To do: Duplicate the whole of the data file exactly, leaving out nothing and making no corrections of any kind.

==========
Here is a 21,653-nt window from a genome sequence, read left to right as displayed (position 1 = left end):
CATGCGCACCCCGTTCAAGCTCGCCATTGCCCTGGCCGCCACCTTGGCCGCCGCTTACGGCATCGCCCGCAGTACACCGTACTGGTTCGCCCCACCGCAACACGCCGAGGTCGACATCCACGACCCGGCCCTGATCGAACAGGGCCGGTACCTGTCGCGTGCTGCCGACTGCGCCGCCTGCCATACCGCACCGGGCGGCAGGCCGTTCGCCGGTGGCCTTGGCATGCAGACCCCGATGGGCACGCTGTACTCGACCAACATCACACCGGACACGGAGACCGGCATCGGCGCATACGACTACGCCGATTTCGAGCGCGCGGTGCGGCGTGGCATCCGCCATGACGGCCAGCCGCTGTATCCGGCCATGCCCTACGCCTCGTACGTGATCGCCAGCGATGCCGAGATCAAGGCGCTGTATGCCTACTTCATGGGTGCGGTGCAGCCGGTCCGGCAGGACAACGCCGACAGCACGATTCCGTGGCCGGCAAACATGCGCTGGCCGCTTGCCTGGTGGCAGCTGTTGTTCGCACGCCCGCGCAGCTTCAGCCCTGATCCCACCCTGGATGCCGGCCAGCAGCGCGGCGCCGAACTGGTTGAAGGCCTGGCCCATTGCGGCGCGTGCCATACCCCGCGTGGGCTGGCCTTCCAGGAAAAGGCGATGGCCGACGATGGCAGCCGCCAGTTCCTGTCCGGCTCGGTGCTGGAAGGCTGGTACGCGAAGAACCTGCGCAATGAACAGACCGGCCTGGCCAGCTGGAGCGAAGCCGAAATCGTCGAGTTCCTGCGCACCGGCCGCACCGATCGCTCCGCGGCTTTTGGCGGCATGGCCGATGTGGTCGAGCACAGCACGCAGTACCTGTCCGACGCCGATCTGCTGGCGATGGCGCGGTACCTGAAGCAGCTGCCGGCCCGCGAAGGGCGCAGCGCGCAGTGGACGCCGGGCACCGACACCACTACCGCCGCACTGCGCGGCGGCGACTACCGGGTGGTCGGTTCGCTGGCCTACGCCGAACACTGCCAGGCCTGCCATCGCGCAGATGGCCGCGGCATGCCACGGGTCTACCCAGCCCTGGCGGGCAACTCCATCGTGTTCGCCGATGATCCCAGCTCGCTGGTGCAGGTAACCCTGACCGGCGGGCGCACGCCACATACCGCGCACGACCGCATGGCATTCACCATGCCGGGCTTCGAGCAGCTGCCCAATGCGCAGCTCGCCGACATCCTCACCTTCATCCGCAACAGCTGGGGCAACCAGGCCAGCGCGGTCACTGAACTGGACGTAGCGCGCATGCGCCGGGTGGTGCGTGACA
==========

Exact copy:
Here is a 21,653-nt window from a genome sequence, read left to right as displayed (position 1 = left end):
CATGCGCACCCCGTTCAAGCTCGCCATTGCCCTGGCCGCCACCTTGGCCGCCGCTTACGGCATCGCCCGCAGTACACCGTACTGGTTCGCCCCACCGCAACACGCCGAGGTCGACATCCACGACCCGGCCCTGATCGAACAGGGCCGGTACCTGTCGCGTGCTGCCGACTGCGCCGCCTGCCATACCGCACCGGGCGGCAGGCCGTTCGCCGGTGGCCTTGGCATGCAGACCCCGATGGGCACGCTGTACTCGACCAACATCACACCGGACACGGAGACCGGCATCGGCGCATACGACTACGCCGATTTCGAGCGCGCGGTGCGGCGTGGCATCCGCCATGACGGCCAGCCGCTGTATCCGGCCATGCCCTACGCCTCGTACGTGATCGCCAGCGATGCCGAGATCAAGGCGCTGTATGCCTACTTCATGGGTGCGGTGCAGCCGGTCCGGCAGGACAACGCCGACAGCACGATTCCGTGGCCGGCAAACATGCGCTGGCCGCTTGCCTGGTGGCAGCTGTTGTTCGCACGCCCGCGCAGCTTCAGCCCTGATCCCACCCTGGATGCCGGCCAGCAGCGCGGCGCCGAACTGGTTGAAGGCCTGGCCCATTGCGGCGCGTGCCATACCCCGCGTGGGCTGGCCTTCCAGGAAAAGGCGATGGCCGACGATGGCAGCCGCCAGTTCCTGTCCGGCTCGGTGCTGGAAGGCTGGTACGCGAAGAACCTGCGCAATGAACAGACCGGCCTGGCCAGCTGGAGCGAAGCCGAAATCGTCGAGTTCCTGCGCACCGGCCGCACCGATCGCTCCGCGGCTTTTGGCGGCATGGCCGATGTGGTCGAGCACAGCACGCAGTACCTGTCCGACGCCGATCTGCTGGCGATGGCGCGGTACCTGAAGCAGCTGCCGGCCCGCGAAGGGCGCAGCGCGCAGTGGACGCCGGGCACCGACACCACTACCGCCGCACTGCGCGGCGGCGACTACCGGGTGGTCGGTTCGCTGGCCTACGCCGAACACTGCCAGGCCTGCCATCGCGCAGATGGCCGCGGCATGCCACGGGTCTACCCAGCCCTGGCGGGCAACTCCATCGTGTTCGCCGATGATCCCAGCTCGCTGGTGCAGGTAACCCTGACCGGCGGGCGCACGCCACATACCGCGCACGACCGCATGGCATTCACCATGCCGGGCTTCGAGCAGCTGCCCAATGCGCAGCTCGCCGACATCCTCACCTTCATCCGCAACAGCTGGGGCAACCAGGCCAGCGCGGTCACTGAACTGGACGTAGCGCGCATGCGCCGGGTGGTGCGTGACA